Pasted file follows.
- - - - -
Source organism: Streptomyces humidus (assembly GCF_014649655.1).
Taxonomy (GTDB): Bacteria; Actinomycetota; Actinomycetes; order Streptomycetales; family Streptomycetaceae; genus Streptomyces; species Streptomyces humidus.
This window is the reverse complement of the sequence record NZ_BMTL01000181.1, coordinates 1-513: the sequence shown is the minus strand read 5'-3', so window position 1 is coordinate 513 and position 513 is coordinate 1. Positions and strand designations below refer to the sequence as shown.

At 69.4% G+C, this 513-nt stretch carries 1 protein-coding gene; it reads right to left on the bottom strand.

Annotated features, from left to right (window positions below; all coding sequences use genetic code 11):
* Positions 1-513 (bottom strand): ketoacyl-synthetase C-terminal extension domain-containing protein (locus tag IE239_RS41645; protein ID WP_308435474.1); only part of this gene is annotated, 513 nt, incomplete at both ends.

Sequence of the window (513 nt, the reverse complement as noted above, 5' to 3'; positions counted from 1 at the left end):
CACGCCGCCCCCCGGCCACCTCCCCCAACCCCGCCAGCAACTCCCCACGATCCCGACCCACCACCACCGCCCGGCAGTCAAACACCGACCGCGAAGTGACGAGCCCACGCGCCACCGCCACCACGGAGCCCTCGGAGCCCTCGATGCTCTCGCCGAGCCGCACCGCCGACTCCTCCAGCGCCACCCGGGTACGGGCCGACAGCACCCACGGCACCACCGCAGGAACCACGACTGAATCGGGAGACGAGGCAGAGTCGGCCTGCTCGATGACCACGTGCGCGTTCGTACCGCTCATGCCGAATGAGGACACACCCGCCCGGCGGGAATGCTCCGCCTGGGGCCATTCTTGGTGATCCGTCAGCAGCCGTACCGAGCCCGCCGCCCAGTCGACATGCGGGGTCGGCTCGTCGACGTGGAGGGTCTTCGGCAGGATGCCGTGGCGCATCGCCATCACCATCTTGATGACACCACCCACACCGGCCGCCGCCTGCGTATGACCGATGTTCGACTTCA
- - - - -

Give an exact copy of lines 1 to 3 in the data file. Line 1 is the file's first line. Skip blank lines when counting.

Source organism: Streptomyces humidus (assembly GCF_014649655.1).
Taxonomy (GTDB): Bacteria; Actinomycetota; Actinomycetes; order Streptomycetales; family Streptomycetaceae; genus Streptomyces; species Streptomyces humidus.
This window is the reverse complement of the sequence record NZ_BMTL01000181.1, coordinates 1-513: the sequence shown is the minus strand read 5'-3', so window position 1 is coordinate 513 and position 513 is coordinate 1. Positions and strand designations below refer to the sequence as shown.